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Last updated: May 24, 2011 9:37 am
Moody’s, the US rating agency, warned on Tuesday that a Greek sovereign default would could spark contagion as it would have major implications for the eurozone, possibly leading to downgrades across the continent that would deepen the debt crisis.
It said adverse credit rating implications would not be limited to Greece, but to other stressed European sovereigns, Greek banks and other financial institutions and corporates in the currency zone.
The impact on Greek credit ratings would depend on the extent of the default, but would most likely cause the country’s credit rating to fall seven notches from B1 to Ca, or eight notches to C, although not to default.
It added that the Greek banking sector would require recapitalising to offset banks’ losses on Greek government bonds, and continued liquidity support from the European Central Bank.
The warning came after the euro and the Spanish and Italian bond markets came under pressure on Monday amid growing investor fears that the problems of Greece are hitting the bigger economies of Europe’s single currency.
The euro remained near record lows against the Swiss franc and two-month lows against the dollar.
Spain’s cost of borrowing for 10-year debt eased slightly, however, after a successful auction of €2.3bn in short-term T-bills on Tuesday. Bid to cover for both the three and six month issues was more than 5 times, and while the yield payed on the three month bill was slightly higher than at the last auction, the six month yield ticked lower.
After some heavy falls for equity markets in the previous session, most indices were calmer on Tuesday. Stocks in Italy – the biggest fallers down 3.3 per cent on Monday – rallied 0.3 per cent.
But investors remained on edge over Europe’s debt issue.
John Wraith, fixed income strategist at BofA Merrill Lynch, said contagion was spreading to the bigger eurozone economies. “It is like a group of climbers roped together. As Greece slips, it pulls down other countries such as Spain and Italy.”
Spanish bonds were hit by the poor performance of the ruling Socialists in regional elections. Miguel Angel Fernández Ordóñez, the governor of the Bank of Spain, said the country should not accept the high cost of financing sovereign debt and must press ahead with its economic reforms.
The extra cost Spain pays above Germany to borrow over 10 years has jumped to 2.48 percentage points.
Italian bonds came under early pressure as investors reacted to a warning late on Friday night from Standard & Poor’s over the country’s credit rating. S&P said it had cut the outlook on Italy’s A-plus rating to negative because of worries over the economy.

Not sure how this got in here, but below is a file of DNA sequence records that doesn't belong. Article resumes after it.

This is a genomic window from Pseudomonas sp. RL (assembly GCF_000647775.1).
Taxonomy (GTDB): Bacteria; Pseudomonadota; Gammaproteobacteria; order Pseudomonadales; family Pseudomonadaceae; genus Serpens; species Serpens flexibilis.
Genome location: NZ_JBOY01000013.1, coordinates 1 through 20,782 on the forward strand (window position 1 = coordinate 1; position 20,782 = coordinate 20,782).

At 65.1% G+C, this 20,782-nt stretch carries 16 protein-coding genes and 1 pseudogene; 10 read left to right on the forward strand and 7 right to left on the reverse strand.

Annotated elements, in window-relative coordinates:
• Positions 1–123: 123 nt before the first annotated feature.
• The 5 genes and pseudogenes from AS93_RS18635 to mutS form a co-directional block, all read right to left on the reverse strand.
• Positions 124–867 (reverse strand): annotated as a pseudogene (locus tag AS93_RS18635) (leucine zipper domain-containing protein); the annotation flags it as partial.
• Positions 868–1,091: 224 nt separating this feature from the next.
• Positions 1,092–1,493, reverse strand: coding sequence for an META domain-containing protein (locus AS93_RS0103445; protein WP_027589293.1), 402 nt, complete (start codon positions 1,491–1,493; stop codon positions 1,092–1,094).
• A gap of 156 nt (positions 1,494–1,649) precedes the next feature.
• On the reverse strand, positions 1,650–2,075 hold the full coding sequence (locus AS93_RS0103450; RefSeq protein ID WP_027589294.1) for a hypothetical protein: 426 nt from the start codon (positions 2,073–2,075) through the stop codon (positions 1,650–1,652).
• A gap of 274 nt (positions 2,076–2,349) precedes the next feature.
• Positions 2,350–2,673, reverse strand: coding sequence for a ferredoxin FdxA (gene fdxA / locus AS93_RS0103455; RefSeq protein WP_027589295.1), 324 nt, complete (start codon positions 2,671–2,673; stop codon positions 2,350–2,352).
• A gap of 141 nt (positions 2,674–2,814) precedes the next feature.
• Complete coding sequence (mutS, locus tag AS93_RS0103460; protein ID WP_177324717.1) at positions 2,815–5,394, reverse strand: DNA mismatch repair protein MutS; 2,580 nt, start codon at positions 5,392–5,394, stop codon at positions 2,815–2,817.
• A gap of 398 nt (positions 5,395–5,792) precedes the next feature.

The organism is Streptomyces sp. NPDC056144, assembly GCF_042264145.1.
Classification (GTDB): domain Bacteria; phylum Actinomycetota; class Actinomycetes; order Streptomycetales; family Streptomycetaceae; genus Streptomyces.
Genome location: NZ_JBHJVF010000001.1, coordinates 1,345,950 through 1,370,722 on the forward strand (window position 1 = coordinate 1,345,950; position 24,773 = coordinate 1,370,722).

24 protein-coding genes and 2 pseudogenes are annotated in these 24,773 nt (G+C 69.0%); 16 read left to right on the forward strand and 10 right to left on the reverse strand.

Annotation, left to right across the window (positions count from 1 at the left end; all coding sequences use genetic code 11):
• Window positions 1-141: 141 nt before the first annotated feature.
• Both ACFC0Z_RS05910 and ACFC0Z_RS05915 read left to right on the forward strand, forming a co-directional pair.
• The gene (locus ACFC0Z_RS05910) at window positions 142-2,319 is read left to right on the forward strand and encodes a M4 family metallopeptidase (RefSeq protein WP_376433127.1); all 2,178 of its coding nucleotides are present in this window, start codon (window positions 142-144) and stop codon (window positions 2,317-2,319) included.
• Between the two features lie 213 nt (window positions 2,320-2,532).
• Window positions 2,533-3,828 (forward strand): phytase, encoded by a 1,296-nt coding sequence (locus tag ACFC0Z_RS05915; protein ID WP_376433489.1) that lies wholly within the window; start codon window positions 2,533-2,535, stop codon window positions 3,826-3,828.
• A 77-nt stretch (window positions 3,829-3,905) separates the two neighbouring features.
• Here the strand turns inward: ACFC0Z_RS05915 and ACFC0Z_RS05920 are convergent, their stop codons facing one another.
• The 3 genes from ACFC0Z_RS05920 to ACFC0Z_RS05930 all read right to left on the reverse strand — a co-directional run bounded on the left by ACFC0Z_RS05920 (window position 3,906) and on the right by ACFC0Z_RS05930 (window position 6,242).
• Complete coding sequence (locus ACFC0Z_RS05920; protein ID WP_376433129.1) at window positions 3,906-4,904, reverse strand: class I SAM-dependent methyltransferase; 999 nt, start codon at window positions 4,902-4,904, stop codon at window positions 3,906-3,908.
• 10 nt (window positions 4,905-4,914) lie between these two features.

Tensions eased on Italy, however, after Silvio Berlusconi’s centre-right government said it was preparing a package of cuts and revenue raising measures for the next two years with the aim of balancing Italy’s budget by 2014.
Delays to the Greek reform programme and fears the International Monetary Fund might refuse to provide the country with the next instalment of its bail-out loans has unsettled financial markets and increased worries Athens will default on its debts.
Fears of contagion have been the main cause of a 6 per cent fall in the euro against the dollar since the start of the month, while the extra cost Spain and Italy have to pay over Germany to borrow has jumped sharply since the middle of April.
A London-based fixed income trader said: “The idea of [Spanish] decoupling is dead. We are seeing quite a lot of selling of Spanish government bonds… It is feeling quite miserable in the market again.”
However, other strategists said contagion was limited on Monday as both the Spanish and Italian bond markets, although down on the day, recovered after suffering sharp initial losses.
The biggest falls were in the Greek, Irish and Portuguese bond markets because of rising fears that all three countries would end up having to restructure their debt.
Greek bond yields also eased a touch after Athens announced plans to privatise a number of companies in an effort to tackle its debt problems.
Additional reporting by Victor Mallet and Miles Johnson in Madrid, Joshua Chaffin in Brussels, Kerin Hope in Athens, Guy Dinmore in Rome and Rachel Sanderson in Milan
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